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Commissioner, Brigid Shea
Precinct Two

Due to the COVID-19 pandemic, our office is teleworking remotely and can be reached at [email protected] for assistance.

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Brigid came to Austin in 1988 to start the Texas chapter of Clean Water Action. Prior to that she had been an award-winning journalist at NPR stations in Minnesota and Philadelphia. In Austin, she was a leader in the Save Our Springs movement of 1992 which resulted in Austin’s historic SOS law to save Barton Springs.

Shea was elected to and served on the Austin city council from 1993 to 1996 where she championed consumer, electoral, and environmental reforms. She has been an advisor to the LCRA, Seton Hospital, and the City of Austin. Her carbon-reduction work won the TCEQ Environmental Excellence award in 2010. In 2014 she was elected to the Travis County Commissioners Court.

Currently, Shea is the USA Board Chair of ICLEI, Local Governments for Sustainability, the oldest UN recognized, non-governmental organization representing local governments; Chair of Air Quality subcommittee of the NACo EELU Committee. Shea serves on the national board of Clean Water Action, is a member of the state board of Texas Campaign for the Environment, and is a former member of the Austin Chamber of Commerce Clean Energy Council. She was selected for the 2019 Women in Government Leadership Program of Governing magazine.

Shea was recently given a Lifetime Achievement award by the Texas Energy Summit.

Brigid is a native of North Dakota. She is married to John Umphress, a former Green Building specialist with Austin Energy and beekeeping entrepreneur, and together they have two sons.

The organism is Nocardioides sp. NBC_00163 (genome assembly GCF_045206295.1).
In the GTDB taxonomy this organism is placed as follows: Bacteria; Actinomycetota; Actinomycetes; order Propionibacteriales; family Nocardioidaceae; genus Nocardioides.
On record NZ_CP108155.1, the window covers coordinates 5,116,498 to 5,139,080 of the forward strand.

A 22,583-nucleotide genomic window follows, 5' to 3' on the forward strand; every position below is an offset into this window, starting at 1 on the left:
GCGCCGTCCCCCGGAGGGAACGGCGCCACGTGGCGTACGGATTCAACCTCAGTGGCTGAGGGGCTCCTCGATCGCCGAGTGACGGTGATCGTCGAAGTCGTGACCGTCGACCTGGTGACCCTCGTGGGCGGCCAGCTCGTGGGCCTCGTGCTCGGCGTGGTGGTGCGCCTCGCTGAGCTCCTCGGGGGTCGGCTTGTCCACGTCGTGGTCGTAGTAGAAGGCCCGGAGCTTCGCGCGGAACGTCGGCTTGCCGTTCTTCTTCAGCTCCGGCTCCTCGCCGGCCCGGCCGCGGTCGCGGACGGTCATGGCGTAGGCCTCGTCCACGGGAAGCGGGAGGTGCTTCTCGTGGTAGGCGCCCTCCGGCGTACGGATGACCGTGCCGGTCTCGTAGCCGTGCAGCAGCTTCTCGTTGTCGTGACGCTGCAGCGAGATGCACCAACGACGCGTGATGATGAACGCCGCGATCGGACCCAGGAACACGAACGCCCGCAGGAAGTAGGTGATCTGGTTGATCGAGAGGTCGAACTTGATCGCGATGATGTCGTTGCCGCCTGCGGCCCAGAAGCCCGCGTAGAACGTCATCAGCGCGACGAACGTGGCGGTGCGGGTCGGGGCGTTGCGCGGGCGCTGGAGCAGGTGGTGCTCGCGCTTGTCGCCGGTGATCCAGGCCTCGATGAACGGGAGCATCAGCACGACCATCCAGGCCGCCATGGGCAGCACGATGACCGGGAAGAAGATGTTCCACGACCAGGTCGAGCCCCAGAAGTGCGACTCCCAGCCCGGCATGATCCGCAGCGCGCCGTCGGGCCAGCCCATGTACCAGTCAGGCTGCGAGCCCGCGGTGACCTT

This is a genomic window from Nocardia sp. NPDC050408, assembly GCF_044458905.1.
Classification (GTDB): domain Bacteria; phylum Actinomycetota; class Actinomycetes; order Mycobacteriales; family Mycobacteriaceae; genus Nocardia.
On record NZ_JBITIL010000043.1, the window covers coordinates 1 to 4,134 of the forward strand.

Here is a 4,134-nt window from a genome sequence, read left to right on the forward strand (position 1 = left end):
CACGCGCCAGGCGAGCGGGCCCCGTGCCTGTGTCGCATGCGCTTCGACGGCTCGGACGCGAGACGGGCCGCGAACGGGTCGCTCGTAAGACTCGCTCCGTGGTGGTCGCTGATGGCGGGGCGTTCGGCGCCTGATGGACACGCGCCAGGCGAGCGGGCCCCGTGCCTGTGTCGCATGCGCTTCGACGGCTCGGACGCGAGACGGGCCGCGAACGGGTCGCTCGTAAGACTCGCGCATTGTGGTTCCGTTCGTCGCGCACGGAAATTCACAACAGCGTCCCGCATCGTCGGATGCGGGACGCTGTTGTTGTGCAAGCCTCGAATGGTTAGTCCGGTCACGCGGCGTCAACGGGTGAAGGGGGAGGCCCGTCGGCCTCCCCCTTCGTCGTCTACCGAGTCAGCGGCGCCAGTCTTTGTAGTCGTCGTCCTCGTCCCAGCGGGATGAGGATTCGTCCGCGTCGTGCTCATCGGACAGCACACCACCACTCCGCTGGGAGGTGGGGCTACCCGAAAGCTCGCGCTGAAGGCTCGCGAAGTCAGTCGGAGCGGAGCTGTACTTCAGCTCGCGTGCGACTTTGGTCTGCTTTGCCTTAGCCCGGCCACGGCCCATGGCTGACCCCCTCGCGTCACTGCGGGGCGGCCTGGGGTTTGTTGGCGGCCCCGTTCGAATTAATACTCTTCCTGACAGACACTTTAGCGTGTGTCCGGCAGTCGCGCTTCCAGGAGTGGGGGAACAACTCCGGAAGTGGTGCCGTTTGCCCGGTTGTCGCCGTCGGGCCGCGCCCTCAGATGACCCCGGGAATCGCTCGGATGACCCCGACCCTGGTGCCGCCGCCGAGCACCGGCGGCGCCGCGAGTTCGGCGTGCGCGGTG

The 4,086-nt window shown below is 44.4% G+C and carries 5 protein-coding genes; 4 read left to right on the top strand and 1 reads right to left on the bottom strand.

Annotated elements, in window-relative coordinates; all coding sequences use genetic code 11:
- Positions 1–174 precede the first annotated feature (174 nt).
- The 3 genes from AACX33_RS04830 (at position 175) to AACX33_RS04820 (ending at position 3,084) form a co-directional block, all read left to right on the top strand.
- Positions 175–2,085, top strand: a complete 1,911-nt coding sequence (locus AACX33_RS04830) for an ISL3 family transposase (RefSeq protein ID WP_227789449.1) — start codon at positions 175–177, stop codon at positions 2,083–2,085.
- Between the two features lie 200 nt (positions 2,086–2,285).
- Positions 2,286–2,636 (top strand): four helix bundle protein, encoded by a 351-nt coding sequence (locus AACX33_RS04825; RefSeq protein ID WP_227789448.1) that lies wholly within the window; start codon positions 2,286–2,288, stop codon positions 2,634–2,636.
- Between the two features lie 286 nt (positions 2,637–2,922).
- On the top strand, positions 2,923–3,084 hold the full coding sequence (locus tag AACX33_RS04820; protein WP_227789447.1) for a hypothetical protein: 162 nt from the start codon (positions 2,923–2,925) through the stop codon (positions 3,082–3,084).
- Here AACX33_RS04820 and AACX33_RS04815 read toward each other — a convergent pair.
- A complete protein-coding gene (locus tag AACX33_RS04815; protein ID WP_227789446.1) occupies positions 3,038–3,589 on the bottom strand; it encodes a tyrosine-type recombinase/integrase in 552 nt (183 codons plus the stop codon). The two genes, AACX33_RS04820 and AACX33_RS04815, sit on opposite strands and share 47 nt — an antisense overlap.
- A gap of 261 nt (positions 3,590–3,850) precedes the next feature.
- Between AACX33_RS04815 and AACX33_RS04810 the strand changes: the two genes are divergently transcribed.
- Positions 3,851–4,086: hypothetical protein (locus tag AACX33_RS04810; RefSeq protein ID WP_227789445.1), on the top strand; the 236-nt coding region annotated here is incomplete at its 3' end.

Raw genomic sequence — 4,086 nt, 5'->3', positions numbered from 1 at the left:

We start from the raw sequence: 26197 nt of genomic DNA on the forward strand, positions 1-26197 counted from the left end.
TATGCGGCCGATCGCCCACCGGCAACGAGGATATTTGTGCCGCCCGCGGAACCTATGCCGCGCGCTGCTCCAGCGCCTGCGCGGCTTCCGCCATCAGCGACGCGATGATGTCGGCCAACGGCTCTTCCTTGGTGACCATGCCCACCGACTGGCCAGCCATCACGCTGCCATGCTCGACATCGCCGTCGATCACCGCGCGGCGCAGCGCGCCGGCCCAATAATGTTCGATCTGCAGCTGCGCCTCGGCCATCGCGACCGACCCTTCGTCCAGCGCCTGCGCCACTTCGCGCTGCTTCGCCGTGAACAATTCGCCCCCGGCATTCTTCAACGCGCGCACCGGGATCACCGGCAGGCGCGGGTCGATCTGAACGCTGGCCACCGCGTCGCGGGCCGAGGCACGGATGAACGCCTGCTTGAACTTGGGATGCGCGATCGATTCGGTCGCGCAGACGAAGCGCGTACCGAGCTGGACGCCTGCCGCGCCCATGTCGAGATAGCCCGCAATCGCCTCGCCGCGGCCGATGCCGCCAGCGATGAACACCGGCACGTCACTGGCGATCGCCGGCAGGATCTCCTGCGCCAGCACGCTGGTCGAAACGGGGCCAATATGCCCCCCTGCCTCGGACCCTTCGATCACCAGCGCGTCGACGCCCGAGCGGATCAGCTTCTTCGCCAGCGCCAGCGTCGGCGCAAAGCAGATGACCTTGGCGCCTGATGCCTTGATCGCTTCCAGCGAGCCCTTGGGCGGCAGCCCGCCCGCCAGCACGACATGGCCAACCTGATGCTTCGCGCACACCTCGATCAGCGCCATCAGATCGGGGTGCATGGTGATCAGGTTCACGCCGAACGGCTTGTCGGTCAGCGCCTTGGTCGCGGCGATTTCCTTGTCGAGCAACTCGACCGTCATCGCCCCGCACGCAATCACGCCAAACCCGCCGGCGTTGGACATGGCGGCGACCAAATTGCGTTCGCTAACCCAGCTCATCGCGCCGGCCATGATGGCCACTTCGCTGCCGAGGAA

Started the Texas’ Clean Water Action Program in 1988. As Director, coordinated a successful national strategy to get cities across the US to pass ordinances banning the use of Ozone-Depleting chemicals;

Coordinated campaigns with several rural communities to oppose permits for hazardous waste disposal sites and worked with those communities to increase regulatory protections;

Headed up Save Our Springs (SOS), the groundbreaking central Texas water quality citizen initiative, to pass the Save Our Springs ordinance in 1992, protecting Barton Springs for generations to enjoy;

While serving on the Austin City Council from 1993 to 1996 -

  • Pushed passage of the first wind energy project in Texas in partnership with LCRA, the General Land Office (GLO) and Austin Energy;
  • Dramatically altered the pricing structure for water and electricity, incentivizing conservation and penalizing wasteful use;
  • Attended the Berlin UN Climate Summit in 1995, and pushed numerous climate related initiatives utilizing the city’s purchasing power;
  • Created the city’s first ever campaign finance law with matching funds paid for by lobby registration fees;

After retiring from City Council, worked as a consultant on the 10 year-long Austin Clean Water Program, which cleaned up the city’s leaking sewer lines in most of its creeks. The program won numerous EPA awards and was listed as one of the top infrastructure projects in the nation;

Co-founded a small consulting business, Carbon Shrinks, which advised large Carbon emitters how to reduce their greenhouse gas emissions; One of our projects, with Texas Lehigh cement, won the TCEQ environmental excellence award;

While serving on the Travis County Commissioners Court since 2015 -

    • Pursued numerous climate preparedness projects and initiatives;
    • Created the first of its kind neighborhood-based fire drill, which won the National Association of Counties best in class award;